We were sure that we had walked this stretch of the coast path before but could not quite remember doing it together. So we set out on a day which was meant to be dry but turned out to be wet mist: what is known in Cornwall as claggy.
Leaving Porthleven, it was good to see the Institute at low tide and without the storm surf that appears to engulf it in a good blow. Less good was the large encampment on the fields leading down to the cliff path: a festival had been happening the night before and there was a large tented village. Occasional grunts could be heard emerging from under the canvas.
Mind you, the residents of Porthleven had obviously been enjoying a festival of their own for this lady was lying on the slipway. We have known Porthleven for years, from back when most of the buildings around the harbour were derelict. Now they are all in thriving use, crowned by the appearance of a Rick Stein cafe. The town is definitely on an up.
Just out of town, we passed a cross to all those sailors who had been lost on this coast (see earlier posting about Loe Bar). It was apparently not until 1808 that drowned sailors were guaranteed a burial in consecrated ground. It would be good to think that this was for political correctness – to ensure that Catholics, Muslims or heathens did not find themselves lying in good Protestant ground – but knowing those times, it would probably have been more about who paid the cost of the funeral.
The going was easy and we enjoyed the thrift and other plants which were in flower in profusion. There is no need to go to a wood to see a good display of bluebells for the cliff was covered in them.
The cliffs here are steep but crumbling. Managed retreat seems to be the order of the day. The beaches below were covered in a multiplicity of differently coloured stone: greenstone, granite and even some unidentified white stone.
One wonderful feature is known as the Camel or Bishop. Somehow, we preferred to update it to the meerkat, its paws tucked firmly to its chest, on the look out for any passing ship in peril.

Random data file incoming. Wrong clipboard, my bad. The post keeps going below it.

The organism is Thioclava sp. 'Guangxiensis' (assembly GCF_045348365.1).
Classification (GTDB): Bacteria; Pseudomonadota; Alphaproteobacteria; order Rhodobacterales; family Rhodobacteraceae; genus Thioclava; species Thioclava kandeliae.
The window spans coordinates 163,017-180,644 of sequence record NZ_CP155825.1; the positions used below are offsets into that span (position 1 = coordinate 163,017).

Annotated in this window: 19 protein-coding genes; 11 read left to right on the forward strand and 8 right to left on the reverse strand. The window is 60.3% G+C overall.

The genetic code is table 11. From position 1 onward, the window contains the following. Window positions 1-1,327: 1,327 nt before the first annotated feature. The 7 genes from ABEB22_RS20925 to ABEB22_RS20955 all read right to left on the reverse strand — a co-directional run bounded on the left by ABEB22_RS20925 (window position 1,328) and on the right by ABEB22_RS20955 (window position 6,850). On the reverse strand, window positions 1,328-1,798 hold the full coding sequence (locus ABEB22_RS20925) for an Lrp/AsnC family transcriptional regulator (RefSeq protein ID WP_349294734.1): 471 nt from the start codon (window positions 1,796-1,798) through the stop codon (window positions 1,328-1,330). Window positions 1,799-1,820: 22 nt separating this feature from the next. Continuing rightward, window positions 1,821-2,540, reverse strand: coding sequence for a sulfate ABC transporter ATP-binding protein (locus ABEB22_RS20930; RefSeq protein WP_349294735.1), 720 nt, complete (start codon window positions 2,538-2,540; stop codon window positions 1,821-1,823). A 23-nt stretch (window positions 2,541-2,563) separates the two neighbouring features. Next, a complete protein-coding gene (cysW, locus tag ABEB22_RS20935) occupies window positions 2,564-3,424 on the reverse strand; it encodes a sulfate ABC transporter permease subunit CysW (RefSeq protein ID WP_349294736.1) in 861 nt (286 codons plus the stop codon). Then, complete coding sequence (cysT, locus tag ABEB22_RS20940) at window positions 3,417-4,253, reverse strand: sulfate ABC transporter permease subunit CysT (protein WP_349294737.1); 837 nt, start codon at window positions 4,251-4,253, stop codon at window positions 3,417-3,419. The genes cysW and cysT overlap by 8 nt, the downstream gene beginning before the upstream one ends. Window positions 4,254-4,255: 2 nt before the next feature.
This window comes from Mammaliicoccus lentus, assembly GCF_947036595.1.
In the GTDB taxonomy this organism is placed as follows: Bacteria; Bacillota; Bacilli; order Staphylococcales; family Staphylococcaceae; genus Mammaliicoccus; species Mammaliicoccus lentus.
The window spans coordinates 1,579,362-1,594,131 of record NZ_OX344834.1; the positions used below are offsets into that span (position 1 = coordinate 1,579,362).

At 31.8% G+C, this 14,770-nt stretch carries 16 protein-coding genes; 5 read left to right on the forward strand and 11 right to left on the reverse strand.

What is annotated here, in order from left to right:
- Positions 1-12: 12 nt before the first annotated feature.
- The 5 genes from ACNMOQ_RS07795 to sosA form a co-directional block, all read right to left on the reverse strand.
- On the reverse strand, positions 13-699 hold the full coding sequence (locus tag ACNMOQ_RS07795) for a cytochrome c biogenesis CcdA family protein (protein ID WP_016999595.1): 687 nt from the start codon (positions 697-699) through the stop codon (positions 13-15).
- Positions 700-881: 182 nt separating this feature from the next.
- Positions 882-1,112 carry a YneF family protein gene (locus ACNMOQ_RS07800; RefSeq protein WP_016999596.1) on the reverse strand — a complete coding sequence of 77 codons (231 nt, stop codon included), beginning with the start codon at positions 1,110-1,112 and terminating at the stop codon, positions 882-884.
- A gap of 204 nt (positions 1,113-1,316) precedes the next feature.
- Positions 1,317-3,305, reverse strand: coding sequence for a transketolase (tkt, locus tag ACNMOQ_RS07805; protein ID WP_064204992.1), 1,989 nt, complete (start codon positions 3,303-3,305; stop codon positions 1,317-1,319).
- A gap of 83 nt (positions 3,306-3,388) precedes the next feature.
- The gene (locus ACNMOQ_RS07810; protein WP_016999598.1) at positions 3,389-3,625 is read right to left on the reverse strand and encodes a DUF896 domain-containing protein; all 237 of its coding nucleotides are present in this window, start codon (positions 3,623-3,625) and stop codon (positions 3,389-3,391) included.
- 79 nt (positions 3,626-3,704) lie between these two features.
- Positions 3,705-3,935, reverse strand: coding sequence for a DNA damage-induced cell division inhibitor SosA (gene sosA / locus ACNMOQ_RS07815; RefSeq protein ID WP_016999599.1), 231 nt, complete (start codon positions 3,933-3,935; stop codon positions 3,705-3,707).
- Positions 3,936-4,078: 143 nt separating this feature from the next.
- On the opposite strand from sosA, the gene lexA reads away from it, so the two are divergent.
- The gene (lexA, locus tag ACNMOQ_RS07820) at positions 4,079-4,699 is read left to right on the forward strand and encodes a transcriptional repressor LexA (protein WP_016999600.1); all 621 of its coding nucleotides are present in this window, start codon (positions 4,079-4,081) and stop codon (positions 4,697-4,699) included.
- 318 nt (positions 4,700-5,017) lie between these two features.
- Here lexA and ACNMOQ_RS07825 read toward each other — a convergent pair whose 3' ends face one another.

Approaching Trewavas Head, we delighted in the engines houses which rival the Crowns at Botallack for their precarious position on the cliff edge. Signs warned us that choughs were nesting here. It is good to know that they are no longer confined to an unspecified, and deeply secret, place on the Lizard, but are spreading to other parts of the Cornish coast. The black birds that we saw were, of course, simply black birds: not a red beak or foot to be seen.
Moving on, after a little snack, we arrived at the familiar sight of Rinsey. This is surely the craziest siting of a house on this coast. Perhaps they thought that if they built any further back from the edge then someone would build in front of them and steal their view. On the other hand, we speculated, with caves below and in a mining area, perhaps the house has an elevator or staircase straight into the cave below to make smuggling easier. The plot for a re-working of ‘The House of Adventure’ started to develop in our minds …
We reached Praa – not one of Cornwall’s greatest architectural gems – with ease. We had walked a mere 6 miles in two hours and the weather was beginning to close in. We stopped off at Germoe, Breage and Sithney churches on the way home.